Everybody loves Raymond Chandler. After all, the master of hard-boiled prose created our coolest urban hero.
Farewell, My Lovely
Four decades after settling down to his big sleep, Raymond Chandler is having a fine year. In the fall, Everyman’s Library will splashily release Collected Stories, a complete edition of the 25 pieces that started appearing in the pulps in 1933. Right now, Vintage is reissuing two story collections and all seven of his novels, snappy new packages for his peculiar eloquence.
In truth, he hasn’t ever gone away. It is no stretch to call him one of the most influential American writers of the last century. His view of Southern California as a perfumed sump hole has nurtured such modern-day, sun-beaten mystery writers as James Ellroy and Walter Mosley. He’s connected to the classics of film noir either directly (as the adapter of Double Indemnity and adaptee of The Big Sleep and Murder, My Sweet) or incidentally (as an inspiration for everything from Kiss Me Deadly to Blood Simple). He was a godfather to novelists as disparate as Ian Fleming — whose James Bond, in his martinis and his solitude, might as well be the playboy son of Philip Marlowe — and Haruki Murakami, who gives Chandler’s lean diction and disappearing women a surrealistic spin. And beyond all that, he is the inventor of an outlook and an idiom that each pervade our culture.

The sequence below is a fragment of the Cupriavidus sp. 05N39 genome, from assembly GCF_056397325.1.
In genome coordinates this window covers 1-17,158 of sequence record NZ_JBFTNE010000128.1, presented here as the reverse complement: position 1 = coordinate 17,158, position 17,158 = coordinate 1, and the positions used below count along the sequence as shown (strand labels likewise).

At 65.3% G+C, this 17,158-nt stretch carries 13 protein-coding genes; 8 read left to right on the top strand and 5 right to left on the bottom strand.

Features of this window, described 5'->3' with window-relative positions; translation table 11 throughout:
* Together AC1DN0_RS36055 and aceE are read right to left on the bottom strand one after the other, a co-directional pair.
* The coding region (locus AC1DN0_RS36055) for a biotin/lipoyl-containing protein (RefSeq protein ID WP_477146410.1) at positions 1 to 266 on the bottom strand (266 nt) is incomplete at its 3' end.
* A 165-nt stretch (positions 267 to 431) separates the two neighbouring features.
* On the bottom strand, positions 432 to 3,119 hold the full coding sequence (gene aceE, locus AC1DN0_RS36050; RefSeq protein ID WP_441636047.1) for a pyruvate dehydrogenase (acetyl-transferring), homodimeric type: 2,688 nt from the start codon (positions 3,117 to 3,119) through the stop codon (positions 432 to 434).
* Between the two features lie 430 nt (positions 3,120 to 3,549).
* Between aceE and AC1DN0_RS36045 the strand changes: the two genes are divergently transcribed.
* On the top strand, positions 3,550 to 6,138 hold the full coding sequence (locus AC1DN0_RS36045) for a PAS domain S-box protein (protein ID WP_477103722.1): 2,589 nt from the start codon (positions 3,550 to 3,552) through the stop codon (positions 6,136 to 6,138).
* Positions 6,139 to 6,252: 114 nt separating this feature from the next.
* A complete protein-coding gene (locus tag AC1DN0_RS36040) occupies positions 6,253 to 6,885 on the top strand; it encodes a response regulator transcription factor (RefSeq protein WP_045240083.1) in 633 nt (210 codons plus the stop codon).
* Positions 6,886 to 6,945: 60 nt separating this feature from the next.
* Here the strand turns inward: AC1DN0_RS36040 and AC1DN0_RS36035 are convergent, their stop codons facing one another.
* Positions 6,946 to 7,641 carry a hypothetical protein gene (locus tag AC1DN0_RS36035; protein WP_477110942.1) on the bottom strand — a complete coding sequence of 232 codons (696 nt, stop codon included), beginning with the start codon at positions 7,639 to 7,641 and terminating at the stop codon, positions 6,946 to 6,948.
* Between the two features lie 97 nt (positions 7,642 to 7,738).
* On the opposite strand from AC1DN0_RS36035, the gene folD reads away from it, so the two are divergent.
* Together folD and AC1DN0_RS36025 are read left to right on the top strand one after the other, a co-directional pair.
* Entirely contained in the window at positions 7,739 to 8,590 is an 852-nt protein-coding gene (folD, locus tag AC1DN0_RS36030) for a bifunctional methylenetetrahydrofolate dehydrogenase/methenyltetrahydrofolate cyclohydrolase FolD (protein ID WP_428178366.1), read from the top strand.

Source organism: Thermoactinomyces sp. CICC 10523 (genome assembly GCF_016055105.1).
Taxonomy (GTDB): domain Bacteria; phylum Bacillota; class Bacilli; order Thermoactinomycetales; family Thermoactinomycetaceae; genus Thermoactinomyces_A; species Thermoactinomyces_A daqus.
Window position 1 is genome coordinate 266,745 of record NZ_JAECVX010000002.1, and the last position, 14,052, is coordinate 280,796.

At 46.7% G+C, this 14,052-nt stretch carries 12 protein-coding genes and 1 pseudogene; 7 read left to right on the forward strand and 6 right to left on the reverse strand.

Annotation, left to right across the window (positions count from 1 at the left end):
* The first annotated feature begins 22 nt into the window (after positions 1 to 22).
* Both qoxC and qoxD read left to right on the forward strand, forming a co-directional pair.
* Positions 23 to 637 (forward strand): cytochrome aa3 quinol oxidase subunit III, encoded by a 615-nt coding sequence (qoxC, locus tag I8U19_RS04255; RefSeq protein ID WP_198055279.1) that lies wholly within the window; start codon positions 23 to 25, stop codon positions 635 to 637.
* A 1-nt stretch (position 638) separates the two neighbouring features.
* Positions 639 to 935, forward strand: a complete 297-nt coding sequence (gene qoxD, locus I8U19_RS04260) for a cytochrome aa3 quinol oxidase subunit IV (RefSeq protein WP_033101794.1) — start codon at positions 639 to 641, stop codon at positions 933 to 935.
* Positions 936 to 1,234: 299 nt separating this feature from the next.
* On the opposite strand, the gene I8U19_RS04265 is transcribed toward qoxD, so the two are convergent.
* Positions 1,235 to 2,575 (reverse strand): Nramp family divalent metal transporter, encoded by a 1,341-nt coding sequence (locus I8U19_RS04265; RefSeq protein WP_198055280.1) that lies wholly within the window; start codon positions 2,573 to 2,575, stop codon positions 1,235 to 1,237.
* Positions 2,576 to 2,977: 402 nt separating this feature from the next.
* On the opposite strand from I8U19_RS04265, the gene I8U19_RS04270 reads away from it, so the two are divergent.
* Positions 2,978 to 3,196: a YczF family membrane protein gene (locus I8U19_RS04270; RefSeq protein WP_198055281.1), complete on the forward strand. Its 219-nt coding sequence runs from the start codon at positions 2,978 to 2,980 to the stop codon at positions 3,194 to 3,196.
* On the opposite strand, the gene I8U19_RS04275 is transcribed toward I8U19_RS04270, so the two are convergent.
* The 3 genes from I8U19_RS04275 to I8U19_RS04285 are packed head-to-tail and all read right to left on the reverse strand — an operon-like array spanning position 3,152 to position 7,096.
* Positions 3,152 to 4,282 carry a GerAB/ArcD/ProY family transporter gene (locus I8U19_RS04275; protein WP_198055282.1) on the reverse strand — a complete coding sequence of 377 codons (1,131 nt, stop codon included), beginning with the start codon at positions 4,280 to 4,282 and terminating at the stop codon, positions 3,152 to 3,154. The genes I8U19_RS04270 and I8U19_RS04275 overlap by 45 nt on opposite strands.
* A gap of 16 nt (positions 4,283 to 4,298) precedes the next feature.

The outlook is conveyed by Marlowe, a PI with a gun in his shoulder holster and a flask of rye in his pocket. He used to be an investigator in the DA’s office. ”I was fired,” he tells his client in Chandler’s first novel, The Big Sleep. ”For insubordination. I test very high on insubordination, General.” Marlowe’s insouciance is never less than sterling, his most seductive quality. Every wisecrack of his whip-smart tongue is a declaration of his free agency. He is a ronin and cowboy, a cynical loner who cuts a romantic figure. His cases tend to involve blackmailed ladies, dissipated gentlemen, missing broads, and omnipresent goons. To appropriate a scene from The Lady in the Lake, he works a beat ”full to overflowing with males in leisure jackets and liquor breaths and females in high-pitched laughs, oxblood fingernails and dirty knuckles.” He gets 25 bucks a day (plus expenses) but is rich in the satisfaction of being incorruptible.
Opening a Chandler novel, we often find Marlowe out on the pavement, preparing to call on a client. Thus, in The Big Sleep: ”It was about eleven o’clock in the morning, mid October, with the sun not shining and a look of hard wet rain in the clearness of the foothills.” The Chandler idiom casts a glow (sometimes street-lamp yellow, sometimes neon purple) on Hemingway’s clean surfaces. It does not waste a comma, and it’s flexible enough to capture the plain and lurid alike while never overworking its tone of heightened tabloid naturalism. In The High Window, Marlowe lays eyes on a showgirl named Lois Magic: ”Her mouth was too wide, her eyes were too blue, her makeup was too vivid, the thin arch of her eyebrows was almost fantastic in its curve and spread, and the mascara was so thick on her eyelashes that they looked like miniature iron railings…. Her hair was as artificial as a night club lobby.”
Farewell, My Lovely